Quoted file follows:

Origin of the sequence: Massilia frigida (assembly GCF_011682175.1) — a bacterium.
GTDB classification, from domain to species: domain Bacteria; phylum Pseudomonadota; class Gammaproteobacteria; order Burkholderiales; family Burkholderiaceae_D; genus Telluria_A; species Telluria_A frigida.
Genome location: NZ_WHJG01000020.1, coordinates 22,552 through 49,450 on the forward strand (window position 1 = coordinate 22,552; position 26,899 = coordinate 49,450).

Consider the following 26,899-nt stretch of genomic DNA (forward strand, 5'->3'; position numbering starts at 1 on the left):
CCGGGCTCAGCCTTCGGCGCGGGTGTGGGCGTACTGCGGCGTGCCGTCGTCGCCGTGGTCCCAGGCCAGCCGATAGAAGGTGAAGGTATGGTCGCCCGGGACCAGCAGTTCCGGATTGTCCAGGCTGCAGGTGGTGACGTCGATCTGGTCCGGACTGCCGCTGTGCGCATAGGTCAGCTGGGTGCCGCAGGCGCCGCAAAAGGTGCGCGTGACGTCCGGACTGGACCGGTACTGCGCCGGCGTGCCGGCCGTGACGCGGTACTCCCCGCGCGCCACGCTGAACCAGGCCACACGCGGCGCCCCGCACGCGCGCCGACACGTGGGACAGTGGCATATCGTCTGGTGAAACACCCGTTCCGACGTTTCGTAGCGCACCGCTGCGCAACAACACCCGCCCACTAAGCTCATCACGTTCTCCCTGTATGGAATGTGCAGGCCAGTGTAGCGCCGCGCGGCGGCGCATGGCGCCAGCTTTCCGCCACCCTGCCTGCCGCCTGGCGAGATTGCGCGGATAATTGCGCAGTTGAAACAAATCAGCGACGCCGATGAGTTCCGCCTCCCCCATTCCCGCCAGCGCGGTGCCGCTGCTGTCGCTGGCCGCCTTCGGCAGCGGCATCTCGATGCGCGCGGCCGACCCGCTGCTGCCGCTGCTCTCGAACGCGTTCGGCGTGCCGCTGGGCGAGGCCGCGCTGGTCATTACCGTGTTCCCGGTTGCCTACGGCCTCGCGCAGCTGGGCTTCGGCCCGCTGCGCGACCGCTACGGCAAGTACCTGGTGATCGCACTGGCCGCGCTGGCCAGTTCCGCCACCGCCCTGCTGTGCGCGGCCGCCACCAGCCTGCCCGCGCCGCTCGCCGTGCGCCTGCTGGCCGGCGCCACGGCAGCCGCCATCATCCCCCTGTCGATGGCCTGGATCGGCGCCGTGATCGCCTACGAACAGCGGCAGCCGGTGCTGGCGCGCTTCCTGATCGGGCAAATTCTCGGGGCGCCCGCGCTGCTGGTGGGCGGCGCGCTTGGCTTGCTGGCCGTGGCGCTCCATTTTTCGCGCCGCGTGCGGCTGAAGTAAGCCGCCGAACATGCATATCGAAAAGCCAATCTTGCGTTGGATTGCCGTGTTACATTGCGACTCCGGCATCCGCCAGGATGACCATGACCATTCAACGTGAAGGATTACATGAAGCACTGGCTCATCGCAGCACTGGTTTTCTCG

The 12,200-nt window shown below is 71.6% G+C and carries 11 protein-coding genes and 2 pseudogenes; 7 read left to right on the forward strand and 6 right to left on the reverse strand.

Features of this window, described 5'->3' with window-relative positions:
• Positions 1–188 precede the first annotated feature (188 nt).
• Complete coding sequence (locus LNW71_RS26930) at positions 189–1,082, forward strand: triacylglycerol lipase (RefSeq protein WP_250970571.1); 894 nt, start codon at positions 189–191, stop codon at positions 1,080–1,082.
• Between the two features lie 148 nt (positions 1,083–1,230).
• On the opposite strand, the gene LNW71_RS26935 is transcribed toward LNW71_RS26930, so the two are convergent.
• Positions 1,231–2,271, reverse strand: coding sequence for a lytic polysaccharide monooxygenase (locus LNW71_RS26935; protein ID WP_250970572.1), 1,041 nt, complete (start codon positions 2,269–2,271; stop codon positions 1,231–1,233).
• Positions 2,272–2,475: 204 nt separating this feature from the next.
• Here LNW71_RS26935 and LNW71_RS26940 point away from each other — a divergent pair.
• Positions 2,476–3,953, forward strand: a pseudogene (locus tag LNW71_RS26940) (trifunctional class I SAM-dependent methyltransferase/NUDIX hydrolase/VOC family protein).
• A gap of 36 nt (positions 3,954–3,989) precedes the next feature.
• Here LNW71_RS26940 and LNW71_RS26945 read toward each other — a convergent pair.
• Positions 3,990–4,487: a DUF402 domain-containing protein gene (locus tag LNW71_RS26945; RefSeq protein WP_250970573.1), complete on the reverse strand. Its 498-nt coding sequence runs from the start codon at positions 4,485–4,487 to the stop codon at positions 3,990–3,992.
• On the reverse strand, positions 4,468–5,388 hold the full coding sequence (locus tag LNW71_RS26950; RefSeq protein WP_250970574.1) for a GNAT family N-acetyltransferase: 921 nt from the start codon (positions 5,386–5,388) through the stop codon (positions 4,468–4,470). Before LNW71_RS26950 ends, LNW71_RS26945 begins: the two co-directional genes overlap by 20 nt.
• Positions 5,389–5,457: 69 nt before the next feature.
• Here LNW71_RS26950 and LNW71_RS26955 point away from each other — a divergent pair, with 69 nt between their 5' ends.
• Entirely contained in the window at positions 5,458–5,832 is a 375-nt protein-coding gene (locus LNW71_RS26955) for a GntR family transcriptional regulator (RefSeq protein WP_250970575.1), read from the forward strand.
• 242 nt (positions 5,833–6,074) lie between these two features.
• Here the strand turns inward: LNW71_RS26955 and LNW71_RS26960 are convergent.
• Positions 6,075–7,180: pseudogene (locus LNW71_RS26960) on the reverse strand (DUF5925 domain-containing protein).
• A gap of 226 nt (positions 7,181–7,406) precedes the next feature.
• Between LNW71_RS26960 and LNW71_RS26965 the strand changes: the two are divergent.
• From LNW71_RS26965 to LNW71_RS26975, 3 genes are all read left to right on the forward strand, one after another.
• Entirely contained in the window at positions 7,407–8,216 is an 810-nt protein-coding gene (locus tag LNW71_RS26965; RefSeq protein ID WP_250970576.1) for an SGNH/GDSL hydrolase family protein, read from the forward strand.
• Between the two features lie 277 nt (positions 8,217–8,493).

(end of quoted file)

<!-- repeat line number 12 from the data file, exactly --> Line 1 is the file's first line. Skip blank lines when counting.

• Positions 1,231–2,271, reverse strand: coding sequence for a lytic polysaccharide monooxygenase (locus LNW71_RS26935; protein ID WP_250970572.1), 1,041 nt, complete (start codon positions 2,269–2,271; stop codon positions 1,231–1,233).